Can My Dog Catch the Flu?

With so much talk about the recent flu epidemic that’s been going around, one of the most common questions pet owners have when they visit their Woodland vet is, “Can my dog catch the flu too?” And perhaps more importantly, if so, what can I do to prevent it? Here are some answers you may find helpful in caring for your dog through flu season.

Canine Flu

In recent years it was discovered that there is, indeed, a strain of influenza that affects our canine companions. It’s called H3N8, but it’s most commonly known as the “dog flu”. And while cases of this condition have been reported in just about all areas of the US, it is relatively uncommon and tends to pop up sporadically. That said, since the risk does exist, dog owners should be aware and take the appropriate precautions to protect their pets, just in case.

Symptoms of Dog Flu

Some of the common signs that a dog may have the flu include:

  • Cough
  • Runny Nose
  • Fever
  • Loss of Appetite
  • Lethargy

If you notice your dog exhibiting any of these symptoms, give your Woodland vet a call.

How is Dog Flu Spread?

Similar to human influenza, canine flu can be spread from one infected dog to another. This most commonly occurs when the infected dog sneezes or pants near a healthy animal, spreading the germs. Dogs can also contract the illness by coming into contact with contaminated objects or even people who have been in contact with an infected animal.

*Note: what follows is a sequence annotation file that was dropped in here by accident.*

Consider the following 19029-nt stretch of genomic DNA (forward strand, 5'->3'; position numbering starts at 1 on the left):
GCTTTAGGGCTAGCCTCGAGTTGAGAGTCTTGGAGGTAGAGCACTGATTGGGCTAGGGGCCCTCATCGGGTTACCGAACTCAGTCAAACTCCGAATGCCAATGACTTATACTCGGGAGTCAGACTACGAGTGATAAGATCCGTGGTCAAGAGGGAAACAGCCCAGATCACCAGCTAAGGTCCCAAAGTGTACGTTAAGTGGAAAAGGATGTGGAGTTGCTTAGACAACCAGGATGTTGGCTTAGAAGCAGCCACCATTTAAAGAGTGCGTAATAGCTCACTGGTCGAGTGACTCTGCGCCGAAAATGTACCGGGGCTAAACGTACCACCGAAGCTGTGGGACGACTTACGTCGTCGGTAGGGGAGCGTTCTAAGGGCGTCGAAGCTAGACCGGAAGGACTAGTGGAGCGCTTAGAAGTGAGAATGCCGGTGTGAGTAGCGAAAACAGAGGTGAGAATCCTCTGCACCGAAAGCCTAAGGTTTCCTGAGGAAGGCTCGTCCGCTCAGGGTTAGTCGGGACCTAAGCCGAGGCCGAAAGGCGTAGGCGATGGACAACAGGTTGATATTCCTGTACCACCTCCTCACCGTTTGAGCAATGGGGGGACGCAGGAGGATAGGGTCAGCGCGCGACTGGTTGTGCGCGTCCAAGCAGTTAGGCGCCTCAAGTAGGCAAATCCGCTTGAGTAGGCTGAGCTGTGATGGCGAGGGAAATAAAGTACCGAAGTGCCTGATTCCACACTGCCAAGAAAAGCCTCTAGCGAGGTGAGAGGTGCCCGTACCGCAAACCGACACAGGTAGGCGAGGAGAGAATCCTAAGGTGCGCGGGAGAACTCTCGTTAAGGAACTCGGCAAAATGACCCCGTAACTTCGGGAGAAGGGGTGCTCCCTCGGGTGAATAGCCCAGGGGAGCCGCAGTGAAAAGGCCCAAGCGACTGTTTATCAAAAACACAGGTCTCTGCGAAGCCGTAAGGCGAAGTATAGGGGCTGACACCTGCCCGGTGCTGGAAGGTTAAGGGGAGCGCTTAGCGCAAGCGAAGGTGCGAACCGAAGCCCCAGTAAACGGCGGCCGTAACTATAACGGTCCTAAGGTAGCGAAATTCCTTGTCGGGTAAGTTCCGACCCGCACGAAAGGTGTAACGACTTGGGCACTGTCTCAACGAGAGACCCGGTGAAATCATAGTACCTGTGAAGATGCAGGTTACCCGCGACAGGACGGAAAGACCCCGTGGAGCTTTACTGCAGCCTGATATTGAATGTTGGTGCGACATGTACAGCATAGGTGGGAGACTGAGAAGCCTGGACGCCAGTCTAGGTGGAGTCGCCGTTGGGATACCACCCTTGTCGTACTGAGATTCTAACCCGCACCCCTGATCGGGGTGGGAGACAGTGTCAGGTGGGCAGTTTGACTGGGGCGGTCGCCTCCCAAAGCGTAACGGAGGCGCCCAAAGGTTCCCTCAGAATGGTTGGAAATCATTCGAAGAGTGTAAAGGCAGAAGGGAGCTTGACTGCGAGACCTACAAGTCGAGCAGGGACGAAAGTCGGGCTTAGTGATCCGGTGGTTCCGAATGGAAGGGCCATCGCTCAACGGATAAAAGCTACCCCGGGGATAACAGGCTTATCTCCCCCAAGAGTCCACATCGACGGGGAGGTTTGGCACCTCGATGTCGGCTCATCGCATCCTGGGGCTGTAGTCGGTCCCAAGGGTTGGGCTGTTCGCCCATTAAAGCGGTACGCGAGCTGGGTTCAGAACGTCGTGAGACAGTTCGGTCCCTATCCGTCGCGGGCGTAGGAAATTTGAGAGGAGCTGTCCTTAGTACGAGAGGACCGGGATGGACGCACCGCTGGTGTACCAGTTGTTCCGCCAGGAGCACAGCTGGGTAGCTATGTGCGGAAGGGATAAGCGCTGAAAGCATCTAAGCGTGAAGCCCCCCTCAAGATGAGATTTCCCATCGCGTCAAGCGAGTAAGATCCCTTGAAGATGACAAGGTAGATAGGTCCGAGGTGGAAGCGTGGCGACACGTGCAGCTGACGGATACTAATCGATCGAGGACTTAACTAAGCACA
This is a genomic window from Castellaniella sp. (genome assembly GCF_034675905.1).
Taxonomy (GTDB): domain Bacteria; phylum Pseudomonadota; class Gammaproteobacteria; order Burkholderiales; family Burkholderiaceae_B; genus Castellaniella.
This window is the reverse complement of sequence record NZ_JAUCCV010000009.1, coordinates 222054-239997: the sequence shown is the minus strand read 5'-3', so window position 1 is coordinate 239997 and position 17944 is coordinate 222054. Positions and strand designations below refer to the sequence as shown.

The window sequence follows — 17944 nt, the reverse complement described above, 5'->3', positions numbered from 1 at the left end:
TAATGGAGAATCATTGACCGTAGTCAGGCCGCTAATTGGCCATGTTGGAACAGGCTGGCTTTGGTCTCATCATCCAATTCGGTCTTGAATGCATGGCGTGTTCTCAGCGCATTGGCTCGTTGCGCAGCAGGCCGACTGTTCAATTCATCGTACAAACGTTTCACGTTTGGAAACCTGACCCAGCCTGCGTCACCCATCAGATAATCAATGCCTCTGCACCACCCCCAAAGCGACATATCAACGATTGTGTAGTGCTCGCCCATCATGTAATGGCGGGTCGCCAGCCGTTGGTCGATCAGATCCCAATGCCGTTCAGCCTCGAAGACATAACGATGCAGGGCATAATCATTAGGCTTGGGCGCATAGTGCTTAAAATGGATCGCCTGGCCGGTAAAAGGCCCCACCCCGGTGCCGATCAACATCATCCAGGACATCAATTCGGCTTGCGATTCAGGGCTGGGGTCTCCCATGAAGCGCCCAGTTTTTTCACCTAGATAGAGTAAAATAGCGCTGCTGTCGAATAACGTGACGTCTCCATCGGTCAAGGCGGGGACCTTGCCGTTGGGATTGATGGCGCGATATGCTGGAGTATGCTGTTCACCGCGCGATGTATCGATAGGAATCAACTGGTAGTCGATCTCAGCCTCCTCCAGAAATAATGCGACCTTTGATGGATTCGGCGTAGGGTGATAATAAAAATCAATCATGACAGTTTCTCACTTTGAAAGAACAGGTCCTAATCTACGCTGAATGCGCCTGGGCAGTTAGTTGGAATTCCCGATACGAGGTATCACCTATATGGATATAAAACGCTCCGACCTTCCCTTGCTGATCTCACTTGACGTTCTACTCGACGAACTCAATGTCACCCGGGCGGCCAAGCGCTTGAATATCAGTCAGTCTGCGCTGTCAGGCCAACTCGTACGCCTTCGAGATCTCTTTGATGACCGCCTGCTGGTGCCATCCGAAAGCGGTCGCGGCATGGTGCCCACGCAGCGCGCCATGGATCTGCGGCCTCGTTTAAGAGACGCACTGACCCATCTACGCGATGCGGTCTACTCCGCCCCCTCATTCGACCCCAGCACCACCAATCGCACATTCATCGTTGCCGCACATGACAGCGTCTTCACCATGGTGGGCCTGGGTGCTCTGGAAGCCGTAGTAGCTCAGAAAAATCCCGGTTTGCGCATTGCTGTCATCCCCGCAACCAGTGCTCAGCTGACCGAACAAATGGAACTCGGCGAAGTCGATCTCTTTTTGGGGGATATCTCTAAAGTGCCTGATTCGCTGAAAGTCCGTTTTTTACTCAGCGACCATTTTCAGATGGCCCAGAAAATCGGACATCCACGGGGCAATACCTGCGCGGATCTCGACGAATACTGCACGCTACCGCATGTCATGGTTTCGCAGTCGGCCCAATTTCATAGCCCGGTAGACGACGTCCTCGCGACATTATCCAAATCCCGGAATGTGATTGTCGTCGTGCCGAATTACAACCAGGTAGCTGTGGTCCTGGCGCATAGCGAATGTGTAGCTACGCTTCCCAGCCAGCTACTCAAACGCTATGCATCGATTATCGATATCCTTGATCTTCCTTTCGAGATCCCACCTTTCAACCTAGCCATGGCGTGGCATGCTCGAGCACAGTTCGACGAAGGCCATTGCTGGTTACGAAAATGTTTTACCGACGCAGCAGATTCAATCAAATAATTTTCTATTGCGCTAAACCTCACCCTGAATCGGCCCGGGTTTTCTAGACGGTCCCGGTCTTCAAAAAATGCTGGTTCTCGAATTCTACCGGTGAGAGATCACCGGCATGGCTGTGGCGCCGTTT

Treatment

Your Woodland vet can do a simple test to determine if your dog is, indeed, suffering from the dog flu. Depending on how severe the symptoms are, treatment may involve one or more doses of antibiotics and fluids to help keep the dog hydrated. In severe cases, hospitalization may be required, but most instances of dog flu are mild.

Prevention

The best way to prevent your dog from contracting the canine flu is by keeping him away from other infected animals. There is also a vaccine that can be used as a preventative measure, however it is typically only used in high-risk cases where a dog is consistently coming into contact with other animals outside the home. Your best bet is to discuss your options with your Woodland vet to determine what would make the most sense for your situation.

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